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Words that I first learn, I don't realize for some time that I'm not pronouncing them 100% correctly. But it's because there are some sounds that are just not in the english language, so you need to be exposed to them and develop your ear for them before you can say and hear them correctly.
Once you get that sound though, it's transferable to a different word as well.
I usually make a list of words I know I have trouble with then repeat them to my tutor and he helps correct me.
I really sympathise, but I would not do this.StroppyChops wrote:First lesson last night, starting out with an hour a day, five days a week, at least four months. The tutor has us learning the alphabet, starting with consonants.
Vocabulary and key phrases: market, transport, greetings, my family etc are what you need.
The other stuff should come later for adults.
I did a class at an NGO and the teacher didn't want to do the class, he got very technical, I suspect out of psite. Almost everyone dropped out.
Then we changed to a female tutor who only taught us vocab/phrases. Big improvement.
Now I can just about 'read' a story in a newspaper but as the vocabulary being used is unfamiliar it doesn't make much sense and I'm making the wrong sounds.
Guess what I'm trying to get at is that if you know the word before/whilst you're reading.. You're anticipating it because it fits the style and story..you adjust your pronunciation to fit the reading.
- General Mackevili
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Work on vocab/pronunciation for now.
Where? Maybe I should apply...I'm leaving my present job at the end of the month.StroppyChops wrote:The issue seems to be that he's learning English formally at a high intermediate level and his teacher is obviously using obsolete industrial era teaching methods, so he's emulating that. I'll keep you posted...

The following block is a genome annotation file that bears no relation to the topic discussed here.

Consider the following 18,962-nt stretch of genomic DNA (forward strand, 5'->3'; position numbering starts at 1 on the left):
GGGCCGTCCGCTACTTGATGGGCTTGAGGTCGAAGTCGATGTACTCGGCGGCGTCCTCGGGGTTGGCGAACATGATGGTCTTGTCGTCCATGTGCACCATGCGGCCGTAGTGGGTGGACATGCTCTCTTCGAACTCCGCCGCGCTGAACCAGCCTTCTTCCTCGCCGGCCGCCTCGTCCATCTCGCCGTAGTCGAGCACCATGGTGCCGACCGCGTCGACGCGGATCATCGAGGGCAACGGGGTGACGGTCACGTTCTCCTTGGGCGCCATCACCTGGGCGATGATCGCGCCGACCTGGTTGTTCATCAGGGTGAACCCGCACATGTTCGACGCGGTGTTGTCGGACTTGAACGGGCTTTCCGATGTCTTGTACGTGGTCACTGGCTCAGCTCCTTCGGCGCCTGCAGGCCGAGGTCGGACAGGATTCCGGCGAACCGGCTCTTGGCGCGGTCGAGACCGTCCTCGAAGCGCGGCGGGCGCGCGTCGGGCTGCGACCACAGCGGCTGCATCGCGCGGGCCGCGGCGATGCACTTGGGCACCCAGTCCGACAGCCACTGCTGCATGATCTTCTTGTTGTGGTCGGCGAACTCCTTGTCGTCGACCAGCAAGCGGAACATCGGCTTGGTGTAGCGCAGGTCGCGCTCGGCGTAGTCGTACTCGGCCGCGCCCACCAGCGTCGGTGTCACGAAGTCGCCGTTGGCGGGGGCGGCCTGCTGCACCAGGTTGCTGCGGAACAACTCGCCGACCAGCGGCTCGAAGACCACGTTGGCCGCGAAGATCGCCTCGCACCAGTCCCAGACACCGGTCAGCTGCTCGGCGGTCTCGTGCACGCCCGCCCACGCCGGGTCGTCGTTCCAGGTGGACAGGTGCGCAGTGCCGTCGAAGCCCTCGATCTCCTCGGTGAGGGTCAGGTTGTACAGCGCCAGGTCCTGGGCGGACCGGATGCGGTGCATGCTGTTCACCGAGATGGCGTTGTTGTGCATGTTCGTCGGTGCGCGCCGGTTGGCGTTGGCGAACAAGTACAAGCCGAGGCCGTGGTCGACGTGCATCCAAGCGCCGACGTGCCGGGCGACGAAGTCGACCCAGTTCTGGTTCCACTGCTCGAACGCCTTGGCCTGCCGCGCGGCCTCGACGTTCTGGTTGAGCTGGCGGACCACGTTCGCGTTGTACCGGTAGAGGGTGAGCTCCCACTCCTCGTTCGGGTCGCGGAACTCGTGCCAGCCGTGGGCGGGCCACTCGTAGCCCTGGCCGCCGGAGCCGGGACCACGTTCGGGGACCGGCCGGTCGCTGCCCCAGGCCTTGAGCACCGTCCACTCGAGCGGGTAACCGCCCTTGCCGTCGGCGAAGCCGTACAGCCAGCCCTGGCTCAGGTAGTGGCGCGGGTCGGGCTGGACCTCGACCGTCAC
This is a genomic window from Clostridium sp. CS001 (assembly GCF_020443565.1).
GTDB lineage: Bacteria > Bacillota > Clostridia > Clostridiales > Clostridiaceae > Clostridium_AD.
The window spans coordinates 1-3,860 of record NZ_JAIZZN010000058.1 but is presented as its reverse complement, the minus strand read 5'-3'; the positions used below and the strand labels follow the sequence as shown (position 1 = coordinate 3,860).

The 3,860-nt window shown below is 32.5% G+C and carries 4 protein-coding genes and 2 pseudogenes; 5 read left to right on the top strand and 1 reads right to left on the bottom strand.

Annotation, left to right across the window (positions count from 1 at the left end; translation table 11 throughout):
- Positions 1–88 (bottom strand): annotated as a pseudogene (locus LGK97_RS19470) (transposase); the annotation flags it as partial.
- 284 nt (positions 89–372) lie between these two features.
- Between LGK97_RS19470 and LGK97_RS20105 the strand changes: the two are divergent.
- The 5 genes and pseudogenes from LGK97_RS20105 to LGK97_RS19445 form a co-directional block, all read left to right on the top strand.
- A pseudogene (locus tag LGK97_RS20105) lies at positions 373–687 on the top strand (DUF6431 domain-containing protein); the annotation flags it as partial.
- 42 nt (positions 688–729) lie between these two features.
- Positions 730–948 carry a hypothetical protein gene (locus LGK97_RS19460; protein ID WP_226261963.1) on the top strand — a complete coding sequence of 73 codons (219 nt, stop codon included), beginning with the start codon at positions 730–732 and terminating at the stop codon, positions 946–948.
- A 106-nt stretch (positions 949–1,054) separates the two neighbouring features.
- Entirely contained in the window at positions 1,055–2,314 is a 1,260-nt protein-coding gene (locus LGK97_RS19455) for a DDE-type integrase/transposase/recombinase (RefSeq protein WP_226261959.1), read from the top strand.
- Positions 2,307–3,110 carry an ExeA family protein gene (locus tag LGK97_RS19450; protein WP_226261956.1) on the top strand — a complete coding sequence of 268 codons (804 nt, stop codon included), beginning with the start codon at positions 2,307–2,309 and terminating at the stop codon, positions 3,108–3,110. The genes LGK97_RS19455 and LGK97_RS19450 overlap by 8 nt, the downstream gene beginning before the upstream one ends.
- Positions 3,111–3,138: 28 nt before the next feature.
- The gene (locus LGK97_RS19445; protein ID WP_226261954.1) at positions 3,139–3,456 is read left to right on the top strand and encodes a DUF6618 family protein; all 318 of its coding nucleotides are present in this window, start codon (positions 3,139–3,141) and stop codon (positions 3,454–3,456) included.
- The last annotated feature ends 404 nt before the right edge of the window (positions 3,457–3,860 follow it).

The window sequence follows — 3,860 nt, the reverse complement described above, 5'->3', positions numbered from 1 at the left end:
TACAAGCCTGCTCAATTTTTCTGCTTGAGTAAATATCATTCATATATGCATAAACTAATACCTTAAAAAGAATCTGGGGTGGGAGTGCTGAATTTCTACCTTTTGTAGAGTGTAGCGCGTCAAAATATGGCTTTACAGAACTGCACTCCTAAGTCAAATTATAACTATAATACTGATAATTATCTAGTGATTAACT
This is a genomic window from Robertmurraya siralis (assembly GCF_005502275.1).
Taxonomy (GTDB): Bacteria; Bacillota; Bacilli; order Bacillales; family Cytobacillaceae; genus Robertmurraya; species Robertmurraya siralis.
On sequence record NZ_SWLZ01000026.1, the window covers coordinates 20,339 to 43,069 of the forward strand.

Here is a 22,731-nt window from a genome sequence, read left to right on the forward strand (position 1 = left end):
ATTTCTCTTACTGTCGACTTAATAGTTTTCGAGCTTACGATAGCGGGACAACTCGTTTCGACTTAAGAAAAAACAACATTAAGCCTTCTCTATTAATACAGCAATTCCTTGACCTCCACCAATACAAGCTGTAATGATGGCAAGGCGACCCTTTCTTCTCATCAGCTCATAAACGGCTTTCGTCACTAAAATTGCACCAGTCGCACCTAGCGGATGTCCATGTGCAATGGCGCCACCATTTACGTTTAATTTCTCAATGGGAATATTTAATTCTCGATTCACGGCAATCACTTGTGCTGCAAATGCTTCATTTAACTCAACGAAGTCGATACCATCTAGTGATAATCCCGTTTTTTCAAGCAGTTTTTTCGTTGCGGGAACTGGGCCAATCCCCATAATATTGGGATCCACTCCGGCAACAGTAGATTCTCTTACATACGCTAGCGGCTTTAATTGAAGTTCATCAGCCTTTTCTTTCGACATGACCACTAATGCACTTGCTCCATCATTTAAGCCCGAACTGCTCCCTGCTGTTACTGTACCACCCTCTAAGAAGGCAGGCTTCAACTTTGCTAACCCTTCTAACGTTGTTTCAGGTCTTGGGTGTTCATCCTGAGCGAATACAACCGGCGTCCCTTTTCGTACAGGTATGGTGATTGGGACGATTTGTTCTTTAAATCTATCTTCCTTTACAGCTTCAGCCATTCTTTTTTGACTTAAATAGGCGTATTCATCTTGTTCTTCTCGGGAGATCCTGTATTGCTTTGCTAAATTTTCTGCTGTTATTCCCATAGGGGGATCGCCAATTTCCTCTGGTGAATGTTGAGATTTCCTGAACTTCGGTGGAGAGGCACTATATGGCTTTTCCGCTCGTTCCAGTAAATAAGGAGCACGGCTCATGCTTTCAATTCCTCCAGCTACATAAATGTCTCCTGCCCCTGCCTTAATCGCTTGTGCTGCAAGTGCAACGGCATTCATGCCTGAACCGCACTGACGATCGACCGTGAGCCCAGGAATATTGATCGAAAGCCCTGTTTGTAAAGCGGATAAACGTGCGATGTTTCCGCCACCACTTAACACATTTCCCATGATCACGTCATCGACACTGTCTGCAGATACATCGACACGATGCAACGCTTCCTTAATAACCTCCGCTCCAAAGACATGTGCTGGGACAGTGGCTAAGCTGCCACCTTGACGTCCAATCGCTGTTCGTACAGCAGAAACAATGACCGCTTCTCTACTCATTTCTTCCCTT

I had a guy last year for a couple of weeks who used the vocab with transliteration/Romanisation approach. I was doing ok but he got a better offer from someone else and dropped my lessons.
I learn by rote and have to write stuff down to really remember it. I don't know IPA and there are as many transliteration schemes as there are language books. Which makes using multiple books confusing. Confusion leads to annoyance and annoyed is not a good state of mind for learning. I'd like to try learning the script, know the characters and how to pronounce them, be able to write and read the words as I learn them. So a kiddies alphabet trainer and a tutor seem like a good starting point.
I realise as kids when we learnt our alphabet and to read and write we could already speak the language so understand Vladimir saying this is not the best approach. But I'd like to try it anyway.
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